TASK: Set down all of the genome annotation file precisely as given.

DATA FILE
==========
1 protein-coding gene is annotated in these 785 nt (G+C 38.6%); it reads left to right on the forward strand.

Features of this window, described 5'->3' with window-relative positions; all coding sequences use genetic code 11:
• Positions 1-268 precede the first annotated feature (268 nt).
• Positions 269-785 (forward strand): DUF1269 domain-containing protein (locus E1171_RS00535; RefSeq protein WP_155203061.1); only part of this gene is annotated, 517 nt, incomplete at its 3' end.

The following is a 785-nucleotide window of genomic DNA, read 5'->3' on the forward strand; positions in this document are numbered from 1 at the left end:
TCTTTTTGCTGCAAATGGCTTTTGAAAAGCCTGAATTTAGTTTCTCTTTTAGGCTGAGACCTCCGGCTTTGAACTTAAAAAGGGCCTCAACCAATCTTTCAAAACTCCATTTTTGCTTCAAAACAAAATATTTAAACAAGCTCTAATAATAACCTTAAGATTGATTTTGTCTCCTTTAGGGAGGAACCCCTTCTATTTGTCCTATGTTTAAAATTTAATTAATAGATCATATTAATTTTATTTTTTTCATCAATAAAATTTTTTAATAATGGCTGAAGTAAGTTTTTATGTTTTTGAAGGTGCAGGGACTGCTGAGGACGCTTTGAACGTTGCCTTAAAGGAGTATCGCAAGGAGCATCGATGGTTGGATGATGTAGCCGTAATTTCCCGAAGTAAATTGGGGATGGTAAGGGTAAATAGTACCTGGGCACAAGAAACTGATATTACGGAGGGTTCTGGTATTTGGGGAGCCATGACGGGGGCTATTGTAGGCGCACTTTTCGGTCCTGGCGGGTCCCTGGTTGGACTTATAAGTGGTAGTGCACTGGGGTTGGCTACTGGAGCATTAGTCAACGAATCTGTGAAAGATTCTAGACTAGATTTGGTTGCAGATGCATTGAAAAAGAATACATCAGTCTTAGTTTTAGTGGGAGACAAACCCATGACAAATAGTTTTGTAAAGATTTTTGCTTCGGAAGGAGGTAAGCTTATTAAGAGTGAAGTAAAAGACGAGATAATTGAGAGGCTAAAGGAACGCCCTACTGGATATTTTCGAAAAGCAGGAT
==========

1 protein-coding gene is annotated in these 785 nt (G+C 38.6%); it reads left to right on the forward strand.

Features of this window, described 5'->3' with window-relative positions; all coding sequences use genetic code 11:
• Positions 1-268 precede the first annotated feature (268 nt).
• Positions 269-785 (forward strand): DUF1269 domain-containing protein (locus E1171_RS00535; RefSeq protein WP_155203061.1); only part of this gene is annotated, 517 nt, incomplete at its 3' end.

The following is a 785-nucleotide window of genomic DNA, read 5'->3' on the forward strand; positions in this document are numbered from 1 at the left end:
TCTTTTTGCTGCAAATGGCTTTTGAAAAGCCTGAATTTAGTTTCTCTTTTAGGCTGAGACCTCCGGCTTTGAACTTAAAAAGGGCCTCAACCAATCTTTCAAAACTCCATTTTTGCTTCAAAACAAAATATTTAAACAAGCTCTAATAATAACCTTAAGATTGATTTTGTCTCCTTTAGGGAGGAACCCCTTCTATTTGTCCTATGTTTAAAATTTAATTAATAGATCATATTAATTTTATTTTTTTCATCAATAAAATTTTTTAATAATGGCTGAAGTAAGTTTTTATGTTTTTGAAGGTGCAGGGACTGCTGAGGACGCTTTGAACGTTGCCTTAAAGGAGTATCGCAAGGAGCATCGATGGTTGGATGATGTAGCCGTAATTTCCCGAAGTAAATTGGGGATGGTAAGGGTAAATAGTACCTGGGCACAAGAAACTGATATTACGGAGGGTTCTGGTATTTGGGGAGCCATGACGGGGGCTATTGTAGGCGCACTTTTCGGTCCTGGCGGGTCCCTGGTTGGACTTATAAGTGGTAGTGCACTGGGGTTGGCTACTGGAGCATTAGTCAACGAATCTGTGAAAGATTCTAGACTAGATTTGGTTGCAGATGCATTGAAAAAGAATACATCAGTCTTAGTTTTAGTGGGAGACAAACCCATGACAAATAGTTTTGTAAAGATTTTTGCTTCGGAAGGAGGTAAGCTTATTAAGAGTGAAGTAAAAGACGAGATAATTGAGAGGCTAAAGGAACGCCCTACTGGATATTTTCGAAAAGCAGGAT